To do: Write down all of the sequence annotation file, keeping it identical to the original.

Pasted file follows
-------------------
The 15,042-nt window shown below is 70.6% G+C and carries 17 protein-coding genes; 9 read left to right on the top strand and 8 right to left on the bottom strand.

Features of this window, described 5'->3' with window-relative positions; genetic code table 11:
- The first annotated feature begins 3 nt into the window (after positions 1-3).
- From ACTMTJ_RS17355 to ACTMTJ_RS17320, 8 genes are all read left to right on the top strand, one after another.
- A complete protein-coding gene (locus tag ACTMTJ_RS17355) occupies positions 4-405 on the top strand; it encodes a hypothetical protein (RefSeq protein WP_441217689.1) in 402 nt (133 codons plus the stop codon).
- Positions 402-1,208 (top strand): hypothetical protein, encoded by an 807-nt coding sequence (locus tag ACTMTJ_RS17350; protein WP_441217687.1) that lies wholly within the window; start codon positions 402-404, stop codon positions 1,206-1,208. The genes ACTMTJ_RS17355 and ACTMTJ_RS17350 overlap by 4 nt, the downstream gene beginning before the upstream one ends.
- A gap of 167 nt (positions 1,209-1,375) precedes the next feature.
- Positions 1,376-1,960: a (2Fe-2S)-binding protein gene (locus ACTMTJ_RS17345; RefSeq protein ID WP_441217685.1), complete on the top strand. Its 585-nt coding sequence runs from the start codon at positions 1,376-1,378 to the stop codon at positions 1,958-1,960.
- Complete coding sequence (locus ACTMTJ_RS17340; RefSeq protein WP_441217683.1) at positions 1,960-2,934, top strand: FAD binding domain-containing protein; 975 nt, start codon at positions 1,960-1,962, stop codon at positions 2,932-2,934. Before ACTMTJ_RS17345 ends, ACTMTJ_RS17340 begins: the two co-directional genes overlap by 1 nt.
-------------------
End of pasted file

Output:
The 15,042-nt window shown below is 70.6% G+C and carries 17 protein-coding genes; 9 read left to right on the top strand and 8 right to left on the bottom strand.

Features of this window, described 5'->3' with window-relative positions; genetic code table 11:
- The first annotated feature begins 3 nt into the window (after positions 1-3).
- From ACTMTJ_RS17355 to ACTMTJ_RS17320, 8 genes are all read left to right on the top strand, one after another.
- A complete protein-coding gene (locus tag ACTMTJ_RS17355) occupies positions 4-405 on the top strand; it encodes a hypothetical protein (RefSeq protein WP_441217689.1) in 402 nt (133 codons plus the stop codon).
- Positions 402-1,208 (top strand): hypothetical protein, encoded by an 807-nt coding sequence (locus tag ACTMTJ_RS17350; protein WP_441217687.1) that lies wholly within the window; start codon positions 402-404, stop codon positions 1,206-1,208. The genes ACTMTJ_RS17355 and ACTMTJ_RS17350 overlap by 4 nt, the downstream gene beginning before the upstream one ends.
- A gap of 167 nt (positions 1,209-1,375) precedes the next feature.
- Positions 1,376-1,960: a (2Fe-2S)-binding protein gene (locus ACTMTJ_RS17345; RefSeq protein ID WP_441217685.1), complete on the top strand. Its 585-nt coding sequence runs from the start codon at positions 1,376-1,378 to the stop codon at positions 1,958-1,960.
- Complete coding sequence (locus ACTMTJ_RS17340; RefSeq protein WP_441217683.1) at positions 1,960-2,934, top strand: FAD binding domain-containing protein; 975 nt, start codon at positions 1,960-1,962, stop codon at positions 2,932-2,934. Before ACTMTJ_RS17345 ends, ACTMTJ_RS17340 begins: the two co-directional genes overlap by 1 nt.